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Mark DePasquale joins crowded field of candidates for Pittsburgh city controller

90.5 WESA

Don’t look now, but there’s a fourth hopeful seeking to be Pittsburgh’s next city controller — a candidate with a long history in government and a familiar family name.

Mark DePasquale is one of a handful of candidates seeking to replace outgoing controller Michael Lamb, who decided not to run for re-election this year. And he stresses a collaborative approach that focuses not just on dollars and cents but on building connections.

“I don’t call the controller a watchdog,” DePasquale said. “I call him a fiscal guardian, and a light post to transparency. You do not have to attack. You need to guide.”

DePasquale said he’s worked in the controller’s office before, as an auditor, and that he’s held posts in the private sector as well, largely in the hospitality industry. in recent years, he has worked on programming for seniors at the city, where he now works as a project manager.

That background, he said, gives him a “very well-rounded set of experiences that I think sets me apart.”

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Among other things, he touted his advocacy to end what has been called the “Social Security offset” — a reduction in retirement benefits for non-union city workers once they are eligible for Social Security.

“It was an egregious penalty placed on workers because of mismanagement” and the city’s previous economic hardships, said DePasquale, who serves on the city’s pension board. The city reversed the policy in late 2021, and DePasquale hailed his work alongside other city officials toward that end as “one of my best accomplishments in my life.”

But he warns that the budget shortfalls that drove such policies in the first place may not be as distant as some residents may hope.

Echoing other city officials, DePasquale cautions that the city faces some bumps in the years ahead. Federal coronavirus aid money has helped mask those problems, but COVID will have a lasting impact, he said. For one thing, he warns, “The Downtown real estate market is never coming back” as the business hub it once was. “The revenues we were depending on aren’t coming back — parking, real estate, people shopping.”

Addressing such problems, he said, requires a proactive approach: “a solid plan to have additional revenue coming in when revenues aren’t coming back as they were prior to COVID.” Part of that plan would focus on improving efficiency: DePasquale bemoans the money spent on new digs for some city departments who once occupied a now-vacant annex on Ross Street, for example. But he said he’d also use his voice to call for broader shifts, like doing more to welcome Spanish-speaking immigrants and convert Downtown to a more residential community.

“The position that nobody really takes advantage of is that the controller is the second-highest election official in the city,” he said. “I would like to use that bully pulpit to … try to solve many of the problems that are facing us.”

Take, for example, a frequent concern during Lamb’s tenure in office: the fact that some of the city’s biggest employers are tax-exempt nonprofits like UPMC.

“I believe the approach to the nonprofits has been wrong, wrong, wrong,” DePasquale said. While other city officials have taken a confrontational tack, he said, “These people have power, these people have money. When you threaten them, they just say, ‘Well, wait 'til he’s out of office.’” DePasquale said his approach would be to offer naming rights deals and other partnerships in city facilities like senior centers.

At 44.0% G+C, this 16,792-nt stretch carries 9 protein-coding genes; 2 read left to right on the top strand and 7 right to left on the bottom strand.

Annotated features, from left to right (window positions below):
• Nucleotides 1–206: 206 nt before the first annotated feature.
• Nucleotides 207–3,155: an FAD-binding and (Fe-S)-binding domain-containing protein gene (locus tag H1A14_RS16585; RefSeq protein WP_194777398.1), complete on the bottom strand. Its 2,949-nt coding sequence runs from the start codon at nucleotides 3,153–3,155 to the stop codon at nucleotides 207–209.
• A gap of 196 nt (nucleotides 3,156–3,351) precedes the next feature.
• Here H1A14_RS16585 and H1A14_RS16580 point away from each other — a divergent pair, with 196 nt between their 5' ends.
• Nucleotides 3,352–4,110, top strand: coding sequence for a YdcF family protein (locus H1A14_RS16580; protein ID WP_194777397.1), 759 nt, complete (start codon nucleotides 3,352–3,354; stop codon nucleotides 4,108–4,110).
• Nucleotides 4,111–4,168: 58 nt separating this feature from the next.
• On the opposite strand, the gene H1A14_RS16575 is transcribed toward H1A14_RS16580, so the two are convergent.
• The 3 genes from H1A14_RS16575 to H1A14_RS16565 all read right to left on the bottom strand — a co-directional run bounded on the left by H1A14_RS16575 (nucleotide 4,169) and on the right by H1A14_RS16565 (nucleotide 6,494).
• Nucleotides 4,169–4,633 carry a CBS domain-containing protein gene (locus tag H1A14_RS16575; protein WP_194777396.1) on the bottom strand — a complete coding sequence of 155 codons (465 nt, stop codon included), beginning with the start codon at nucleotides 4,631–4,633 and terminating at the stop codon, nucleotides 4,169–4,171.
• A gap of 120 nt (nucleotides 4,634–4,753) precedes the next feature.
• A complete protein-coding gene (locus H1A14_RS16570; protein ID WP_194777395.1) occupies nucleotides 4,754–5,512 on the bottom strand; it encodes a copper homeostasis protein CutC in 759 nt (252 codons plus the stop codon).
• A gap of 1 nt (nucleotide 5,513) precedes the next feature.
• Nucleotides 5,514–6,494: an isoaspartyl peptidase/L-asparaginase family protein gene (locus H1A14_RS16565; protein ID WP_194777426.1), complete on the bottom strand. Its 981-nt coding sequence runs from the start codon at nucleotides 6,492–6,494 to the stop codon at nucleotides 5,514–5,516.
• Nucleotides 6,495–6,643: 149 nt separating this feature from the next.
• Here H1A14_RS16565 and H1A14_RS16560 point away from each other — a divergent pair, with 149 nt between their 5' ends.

“Give them something that they can touch, feel, smell, and see,” he said. “And do it diplomatically with class.”

DePasquale also said the plight of city schools was a key concern. “I talk to citizens all the time and they’re frustrated,” he said. “Where is our money going? Our kids aren’t getting educated.”

During his time in office, Lamb often voiced concerns about the district, but said the controller’s ability to provide oversight to the schools was limited.

DePasquale disagrees — “I just can’t believe that an elected official does not have the power to make a difference.” But he acknowledges it would take time to figure out how best to proceed. “I would take my time and work. I would build allies and relationships. … Then we will move forward and start to try to solve the problems.”

DePasquale is the fourth candidate to express interest in the seat. The others include former acting county controller Tracy Royston, current deputy controller Rachel Heisler, and school board member Kevin Carter.

This is DePasquale’s first run for elected office (not including a Democratic Party committee post) but he has a political pedigree that few office-seekers could match: He’s the son of a former city council member, Eugene “Jeep” DePasquale, and the uncle of former state Auditor General Eugene DePasquale (who is currently mulling a run for attorney general).

Still, he said that he’d be more than content to serve as controller: “I’m not going to be there to run for higher office. I want my city to prosper and grow, and I just want to be a part of that.”

Nearly three decades after leaving home for college, Chris Potter now lives four miles from the house he grew up in -- a testament either to the charm of the South Hills or to a simple lack of ambition. In the intervening years, Potter held a variety of jobs, including asbestos abatement engineer and ice-cream truck driver. He has also worked for a number of local media outlets, only some of which then went out of business. After serving as the editor of Pittsburgh City Paper for a decade, he covered politics and government at the Pittsburgh Post-Gazette. He has won some awards during the course of his quarter-century journalistic career, but then even a blind squirrel sometimes digs up an acorn.